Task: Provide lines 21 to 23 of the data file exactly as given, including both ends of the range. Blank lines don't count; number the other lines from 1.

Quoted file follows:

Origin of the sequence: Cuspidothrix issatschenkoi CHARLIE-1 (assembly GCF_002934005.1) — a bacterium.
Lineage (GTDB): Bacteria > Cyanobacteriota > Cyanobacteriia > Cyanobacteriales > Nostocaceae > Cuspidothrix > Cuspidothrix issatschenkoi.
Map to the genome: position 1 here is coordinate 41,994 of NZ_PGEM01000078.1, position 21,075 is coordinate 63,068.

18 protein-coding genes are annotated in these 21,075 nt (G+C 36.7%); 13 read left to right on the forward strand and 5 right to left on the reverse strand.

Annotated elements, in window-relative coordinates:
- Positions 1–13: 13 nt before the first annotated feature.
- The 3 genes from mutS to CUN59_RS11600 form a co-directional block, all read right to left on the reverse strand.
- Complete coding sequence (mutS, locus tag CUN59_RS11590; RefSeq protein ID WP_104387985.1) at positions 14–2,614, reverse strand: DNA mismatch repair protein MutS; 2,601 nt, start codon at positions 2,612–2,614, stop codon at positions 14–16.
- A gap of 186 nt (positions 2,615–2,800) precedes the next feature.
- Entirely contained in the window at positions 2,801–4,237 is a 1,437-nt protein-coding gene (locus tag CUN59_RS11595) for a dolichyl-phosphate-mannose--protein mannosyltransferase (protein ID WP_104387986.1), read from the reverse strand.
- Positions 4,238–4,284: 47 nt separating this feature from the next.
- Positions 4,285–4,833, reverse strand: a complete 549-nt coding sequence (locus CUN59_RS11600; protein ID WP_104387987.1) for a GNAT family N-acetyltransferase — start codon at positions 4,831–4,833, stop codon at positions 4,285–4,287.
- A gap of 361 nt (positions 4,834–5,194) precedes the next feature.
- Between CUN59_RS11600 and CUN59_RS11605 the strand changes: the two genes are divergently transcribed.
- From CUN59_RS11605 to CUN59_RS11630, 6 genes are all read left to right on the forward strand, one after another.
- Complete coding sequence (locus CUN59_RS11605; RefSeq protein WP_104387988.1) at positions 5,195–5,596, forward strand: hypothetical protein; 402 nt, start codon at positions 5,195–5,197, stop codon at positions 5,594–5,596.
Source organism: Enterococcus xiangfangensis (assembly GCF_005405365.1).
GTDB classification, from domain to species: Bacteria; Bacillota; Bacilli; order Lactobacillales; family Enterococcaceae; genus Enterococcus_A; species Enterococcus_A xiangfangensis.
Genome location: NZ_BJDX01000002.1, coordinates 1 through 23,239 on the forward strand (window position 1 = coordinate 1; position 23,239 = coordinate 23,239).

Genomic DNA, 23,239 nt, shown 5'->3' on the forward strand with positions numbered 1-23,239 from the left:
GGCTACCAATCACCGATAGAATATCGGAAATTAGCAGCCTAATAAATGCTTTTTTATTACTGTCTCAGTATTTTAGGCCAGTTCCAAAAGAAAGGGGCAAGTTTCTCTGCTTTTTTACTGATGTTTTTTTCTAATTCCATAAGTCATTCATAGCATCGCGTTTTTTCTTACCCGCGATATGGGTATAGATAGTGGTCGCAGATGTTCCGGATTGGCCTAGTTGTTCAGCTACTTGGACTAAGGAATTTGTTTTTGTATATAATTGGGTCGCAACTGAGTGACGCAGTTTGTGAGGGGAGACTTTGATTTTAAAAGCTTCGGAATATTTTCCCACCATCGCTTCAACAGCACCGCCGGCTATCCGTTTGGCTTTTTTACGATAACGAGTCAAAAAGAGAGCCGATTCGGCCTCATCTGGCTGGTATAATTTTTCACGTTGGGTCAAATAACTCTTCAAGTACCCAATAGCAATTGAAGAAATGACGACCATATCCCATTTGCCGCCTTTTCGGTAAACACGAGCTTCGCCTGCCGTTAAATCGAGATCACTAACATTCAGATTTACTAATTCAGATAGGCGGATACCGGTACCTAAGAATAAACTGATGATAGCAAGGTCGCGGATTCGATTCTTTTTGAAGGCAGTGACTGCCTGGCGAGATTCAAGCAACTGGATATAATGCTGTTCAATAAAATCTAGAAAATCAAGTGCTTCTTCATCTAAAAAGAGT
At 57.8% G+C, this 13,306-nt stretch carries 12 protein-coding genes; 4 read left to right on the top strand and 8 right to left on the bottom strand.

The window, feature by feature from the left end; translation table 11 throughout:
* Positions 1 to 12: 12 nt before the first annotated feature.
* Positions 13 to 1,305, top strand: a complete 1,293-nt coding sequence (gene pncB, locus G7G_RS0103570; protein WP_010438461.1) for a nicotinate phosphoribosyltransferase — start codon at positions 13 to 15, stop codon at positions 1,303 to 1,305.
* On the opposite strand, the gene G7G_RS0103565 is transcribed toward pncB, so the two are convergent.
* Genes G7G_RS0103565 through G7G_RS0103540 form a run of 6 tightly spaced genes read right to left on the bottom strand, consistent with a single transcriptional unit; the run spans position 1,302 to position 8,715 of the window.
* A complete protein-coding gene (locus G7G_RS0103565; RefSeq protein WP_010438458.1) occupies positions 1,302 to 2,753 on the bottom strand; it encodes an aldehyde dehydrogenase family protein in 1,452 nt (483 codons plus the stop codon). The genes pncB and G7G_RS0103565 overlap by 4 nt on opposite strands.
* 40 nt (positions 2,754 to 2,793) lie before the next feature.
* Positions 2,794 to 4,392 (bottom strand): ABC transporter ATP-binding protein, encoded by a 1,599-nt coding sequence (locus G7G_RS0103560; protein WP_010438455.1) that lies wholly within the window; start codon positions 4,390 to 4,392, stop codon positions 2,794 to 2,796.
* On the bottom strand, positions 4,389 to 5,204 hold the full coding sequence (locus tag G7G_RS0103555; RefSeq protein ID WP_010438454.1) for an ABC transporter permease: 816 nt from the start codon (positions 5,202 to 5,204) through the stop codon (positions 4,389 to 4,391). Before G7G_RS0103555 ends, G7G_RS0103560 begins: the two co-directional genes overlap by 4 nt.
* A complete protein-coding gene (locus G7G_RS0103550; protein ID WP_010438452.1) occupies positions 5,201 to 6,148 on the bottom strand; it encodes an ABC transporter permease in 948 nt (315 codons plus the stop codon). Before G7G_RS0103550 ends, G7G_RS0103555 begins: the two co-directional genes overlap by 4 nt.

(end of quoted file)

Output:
GGCTACCAATCACCGATAGAATATCGGAAATTAGCAGCCTAATAAATGCTTTTTTATTACTGTCTCAGTATTTTAGGCCAGTTCCAAAAGAAAGGGGCAAGTTTCTCTGCTTTTTTACTGATGTTTTTTTCTAATTCCATAAGTCATTCATAGCATCGCGTTTTTTCTTACCCGCGATATGGGTATAGATAGTGGTCGCAGATGTTCCGGATTGGCCTAGTTGTTCAGCTACTTGGACTAAGGAATTTGTTTTTGTATATAATTGGGTCGCAACTGAGTGACGCAGTTTGTGAGGGGAGACTTTGATTTTAAAAGCTTCGGAATATTTTCCCACCATCGCTTCAACAGCACCGCCGGCTATCCGTTTGGCTTTTTTACGATAACGAGTCAAAAAGAGAGCCGATTCGGCCTCATCTGGCTGGTATAATTTTTCACGTTGGGTCAAATAACTCTTCAAGTACCCAATAGCAATTGAAGAAATGACGACCATATCCCATTTGCCGCCTTTTCGGTAAACACGAGCTTCGCCTGCCGTTAAATCGAGATCACTAACATTCAGATTTACTAATTCAGATAGGCGGATACCGGTACCTAAGAATAAACTGATGATAGCAAGGTCGCGGATTCGATTCTTTTTGAAGGCAGTGACTGCCTGGCGAGATTCAAGCAACTGGATATAATGCTGTTCAATAAAATCTAGAAAATCAAGTGCTTCTTCATCTAAAAAGAGT
At 57.8% G+C, this 13,306-nt stretch carries 12 protein-coding genes; 4 read left to right on the top strand and 8 right to left on the bottom strand.

The window, feature by feature from the left end; translation table 11 throughout: